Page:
(BIVN) – The eruption of Kīlauea volcano continues, with the volcanic alert level currently at WATCH / ORANGE. All activity remains confined to the summit caldera.
As of the morning of February 12, the lava in the western, active portion of the lake in Halema‘uma‘u was about 708 feet deep, with the eastern portion of the lava lake solidified at the surface.
Sulfur dioxide emission rates remain elevated, and were last measured at about 1,200 t/d, which is lower than the emission rates from the pre-2018 lava lake (around 5,000 t/d).
The summit tiltmeters show inflationary tilt has mostly leveled off, but has not switched to deflation as of this morning’s data.
UPDATE – (10:30 a.m.) – From the USGS Hawaiian Volcano Observatory:
Activity Summary: Kīlauea Volcano is erupting. Lava activity is confined to Halemaʻumaʻu with lava erupting from a vent on the northwest side of the crater. As of the morning of February 13, the lava in the western, active portion of the lake in Halema‘uma‘u was about 216.5 m (710 ft) deep, with the eastern portion of the lava lake solidified at the surface. SO2 emission rates remain elevated.
Summit Observations: The most recent sulfur dioxide emission rate measurements from February 12 are about 1,100 t/d—lower than the emission rates from the pre-2018 lava lake (around 5,000 t/d). The summit tiltmeters show inflationary tilt continuing today. Seismicity remains elevated but stable, with elevated tremor and a few minor earthquakes.
East Rift Zone Observations: Geodetic monitors indicate that the upper portion of the East Rift Zone (between the summit and Puʻu ʻŌʻō) contracted while the summit deflated at the onset of this eruption. There is no seismic or deformation data to indicate that additional magma is currently moving into either of Kīlauea’s rift zones. SO2 and H2S emissions from Puʻu ʻŌʻō were below instrumental detection levels when measured on January 7.
Halemaʻumaʻu lava lake Observations: Lava from the west vent continues to supply the lava lake within Halema‘uma‘u crater.
The active western half of the lava lake was approximately 216.5 m (710 ft) deep today on February 13, 2021. The 0.5-meter rise since yesterday is consistent with ongoing inflation.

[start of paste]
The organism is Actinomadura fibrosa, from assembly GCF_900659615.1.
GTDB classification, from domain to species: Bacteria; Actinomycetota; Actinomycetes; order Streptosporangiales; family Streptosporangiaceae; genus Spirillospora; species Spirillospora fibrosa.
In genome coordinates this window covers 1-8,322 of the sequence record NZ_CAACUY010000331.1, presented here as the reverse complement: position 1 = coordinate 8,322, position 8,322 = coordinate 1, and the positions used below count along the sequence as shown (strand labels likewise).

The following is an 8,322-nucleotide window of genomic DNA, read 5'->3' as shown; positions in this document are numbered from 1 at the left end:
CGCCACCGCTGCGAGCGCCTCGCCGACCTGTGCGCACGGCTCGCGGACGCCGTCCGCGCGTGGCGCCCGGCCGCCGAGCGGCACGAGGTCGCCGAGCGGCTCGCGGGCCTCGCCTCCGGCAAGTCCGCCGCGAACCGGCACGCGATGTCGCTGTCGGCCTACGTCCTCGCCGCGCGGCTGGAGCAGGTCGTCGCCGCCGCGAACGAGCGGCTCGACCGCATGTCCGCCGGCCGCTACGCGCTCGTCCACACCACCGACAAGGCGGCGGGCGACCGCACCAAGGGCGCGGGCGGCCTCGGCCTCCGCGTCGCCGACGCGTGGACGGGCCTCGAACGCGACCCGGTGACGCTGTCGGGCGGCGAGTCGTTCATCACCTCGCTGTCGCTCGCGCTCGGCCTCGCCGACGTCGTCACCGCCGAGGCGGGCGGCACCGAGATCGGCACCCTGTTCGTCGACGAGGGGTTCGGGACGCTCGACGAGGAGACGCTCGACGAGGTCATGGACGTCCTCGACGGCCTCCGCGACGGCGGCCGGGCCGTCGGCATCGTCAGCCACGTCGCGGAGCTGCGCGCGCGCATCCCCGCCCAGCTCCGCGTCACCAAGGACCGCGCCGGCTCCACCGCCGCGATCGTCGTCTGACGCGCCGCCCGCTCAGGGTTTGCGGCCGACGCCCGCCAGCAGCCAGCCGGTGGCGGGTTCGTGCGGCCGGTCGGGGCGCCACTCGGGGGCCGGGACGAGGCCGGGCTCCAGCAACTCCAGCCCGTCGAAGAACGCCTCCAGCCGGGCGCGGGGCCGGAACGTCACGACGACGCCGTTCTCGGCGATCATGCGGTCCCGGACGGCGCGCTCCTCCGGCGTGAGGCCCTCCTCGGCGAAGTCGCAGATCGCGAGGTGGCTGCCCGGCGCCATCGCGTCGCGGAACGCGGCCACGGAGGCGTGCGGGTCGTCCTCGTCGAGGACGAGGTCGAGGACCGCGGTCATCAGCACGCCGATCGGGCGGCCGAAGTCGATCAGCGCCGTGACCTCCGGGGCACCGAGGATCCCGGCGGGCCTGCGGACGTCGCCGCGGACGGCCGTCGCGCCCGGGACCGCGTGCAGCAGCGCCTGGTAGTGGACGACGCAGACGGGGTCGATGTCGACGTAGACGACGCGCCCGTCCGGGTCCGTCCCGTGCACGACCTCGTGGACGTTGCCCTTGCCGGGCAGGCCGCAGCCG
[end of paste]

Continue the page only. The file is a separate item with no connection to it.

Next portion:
Yesterday, February 12, effusion from the west vent was steadily feeding a bubble-like inlet to the lava lake. Other activity in the western portion of the lava lake consisted of occasional crustal overturning at plate boundaries, and rare overflows onto the sloped margins of the lake. The western end of the lava lake was perched by 3 m (10 ft) above the distal margin of recent overflows. A series of surficial cracks separates the active western portion from the stagnant eastern portion of the lava lake. The position of the main island has not changed. As measured yesterday, the south end of the island was 9 m (30 ft) above the lava lake surface, with the highest point at 21 m (69 ft) above the surface. All other islands remain stationary, frozen in the stagnant portion of the lava lake.
Near-real time webcam views of the lava lake can be found here.
Hazard Analysis: High levels of volcanic gas, rockfalls, explosions, and volcanic glass particles are the primary hazards of concern regarding this new activity at Kīlauea’s summit. Large amounts of volcanic gas—primarily water vapor (H2O), carbon dioxide (CO2), and sulfur dioxide (SO2)—are continuously released during eruptions of Kīlauea Volcano. As SO2 is released from the summit during this new eruption, it will react in the atmosphere with oxygen, sunlight, moisture, and other gases and particles, and within hours to days, convert to fine particles. The particles scatter sunlight and cause the visible haze that has been observed downwind of Kīlauea, known as vog (volcanic smog), during previous summit eruptions. Vog creates the potential for airborne health hazards to residents and visitors, damages agricultural crops and other plants, and affects livestock operations. Rockfalls and minor explosions, such as the ones that occurred during the 2008–2018 lava lake eruption at Kīlauea summit, may occur suddenly and without warning. This underscores the extremely hazardous nature of Kīlauea caldera rim surrounding Halemaʻumaʻu crater, an area that has been closed to the public since late 2007. Pele’s hair and other lightweight volcanic glass fragments from the lava fountains within Halemaʻumaʻu will fall downwind of the fissure vents and lava lake, dusting the ground within a few hundred meters (yards) of the vent. High winds may waft lighter particles to greater distances. Residents are urged to minimize exposure to these volcanic particles, which can cause skin and eye irritation similar to volcanic ash.
Vog information can be found at vog.ivhhn.org.
Please see this Hawaii Volcanoes National Park Press Release “How to Safely View the New Eruption in Hawaiʻi Volcanoes National Park”.
The Hawaiian Volcano Observatory (HVO) continues to closely monitor Kīlauea’s seismicity, deformation, and gas emissions, and maintains visual surveillance of the summit and the East Rift Zone. HVO will continue to issue daily updates and additional messages as needed.